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September 02, 2009

The case of the missing custom attributes

If you’ve used .NET a lot, you probably haven’t come across the Attribute.TypeId property.  This is the key – quite literally – to a problem that doesn’t come up very often – and by “not very often” I mean today I came across it for the second time in eight years – but should never have come up at all and is quite baffling when it does.

Let’s review.  .NET allows you to define your own attributes.  These attributes can be applied to types, methods, properties, and so on.  You can get at these attributes using reflection.  Life, in short, is good, at least for people whose desires extend no further than defining custom attributes and retrieving them again.

But .NET also has a sort of shadow type system: an early, hulking kind of dynamic type system tacked onto the side of the .NET 1.0 static type system.  It dwells in the System.ComponentModel namespace, TypeDescriptor is its herald, and ICustomTypeDescriptor is its tyrant king (and TypeConverter its capering fool).  The purpose of the shadow type system is to allow types to “adjust the truth,” adding properties that they don’t really have but are prepared to fake, and removing properties that they don’t want to talk about.  This is jolly useful.  It’s what supports, for example, making a Tooltip property appear in the Windows Forms property grid even though no control class actually has a Tooltip property, or applying Dynamic Data attributes to a property in one class by applying them to a field in a completely different class.

For 99.9% of the time – or, to be more exact, for 2920 days out of 2922 – the shadow type system works okay.  However, it does have some surprises up its sleeve, and one of those relates to custom attributes.  Specifically, if you apply more than one instance of the same custom attribute to a member, the shadow type system will randomly pick one of the instances, and throw the other one away.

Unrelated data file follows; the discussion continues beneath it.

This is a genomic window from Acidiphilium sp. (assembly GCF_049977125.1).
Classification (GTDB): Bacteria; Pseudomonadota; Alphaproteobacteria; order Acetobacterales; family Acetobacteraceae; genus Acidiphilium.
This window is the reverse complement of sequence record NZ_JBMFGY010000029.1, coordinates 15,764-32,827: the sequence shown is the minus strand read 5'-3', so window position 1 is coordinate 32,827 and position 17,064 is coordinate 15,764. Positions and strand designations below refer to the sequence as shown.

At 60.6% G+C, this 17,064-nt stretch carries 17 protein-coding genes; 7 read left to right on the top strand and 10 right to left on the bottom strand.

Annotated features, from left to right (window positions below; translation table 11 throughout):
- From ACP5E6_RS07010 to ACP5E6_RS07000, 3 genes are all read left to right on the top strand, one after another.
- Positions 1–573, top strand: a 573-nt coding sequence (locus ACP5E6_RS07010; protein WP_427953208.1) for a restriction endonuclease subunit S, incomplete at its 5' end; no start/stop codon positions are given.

Here’s an example.  Suppose we define a LocalDisplayNameAttribute class, which can be applied to a property to define a localised display name for a given culture:

[LocalDisplayName(“en-NZ”, “Sweet as”)]
[LocalDisplayName(“en-UK”, “Jolly good, old bean”)]
[LocalDisplayName(“en-US”, “WOO! YOU ROCK!”)]
public bool Yes { get; set; }

And now we ask the shadow type system for these attributes:

var prop = TypeDescriptor.GetProperties(type, “Huzzah”)[0];
var ldns = prop.Attributes.OfType<LocalDisplayNameAttribute>;

This prints 1 rather than 3.  All instances of LocalDisplayNameAttribute except one have been discarded.

And this is where Attribute.TypeId comes in.

Attribute.TypeId has nothing to do with types, and very little to do with IDs.  It is misleadingly named, and misleadingly implemented.  Attribute.TypeId’s actual job is to answer the question, “Is this attribute instance a duplicate of this other attribute instance?”

Now the real type system has no problem with duplicate attribute instances.  It just stores the attributes and serves them up on demand, without passing judgment.  Hey, you wanted duplicates, you can have ’em.

The shadow type system, on the other hand, hates duplicates and makes sure to remove them during its process of “adjusting the truth.”  And it uses the TypeId as the criterion for doing so.  (Specifically, it uses TypeId as a dictionary key.)  And – and this is the kicker – the default implementation for TypeId is to return the attribute type.  Consequently, by default, the shadow type system sees all instances of the same attribute type as duplicates to be winnowed down to one.  In the example above, the shadow type system decided that the three LocalDisplayNameAttribute instances were duplicates and threw out all but one.

So, finally, we come to the fix.

If you’re creating a custom attribute which allows multiple applications, you almost certainly want to override TypeId to return a unique value for each attribute instance.  This could be a smart implementation which returns some appropriate combination of the attribute data, or it could just return a new GUID or even a this reference.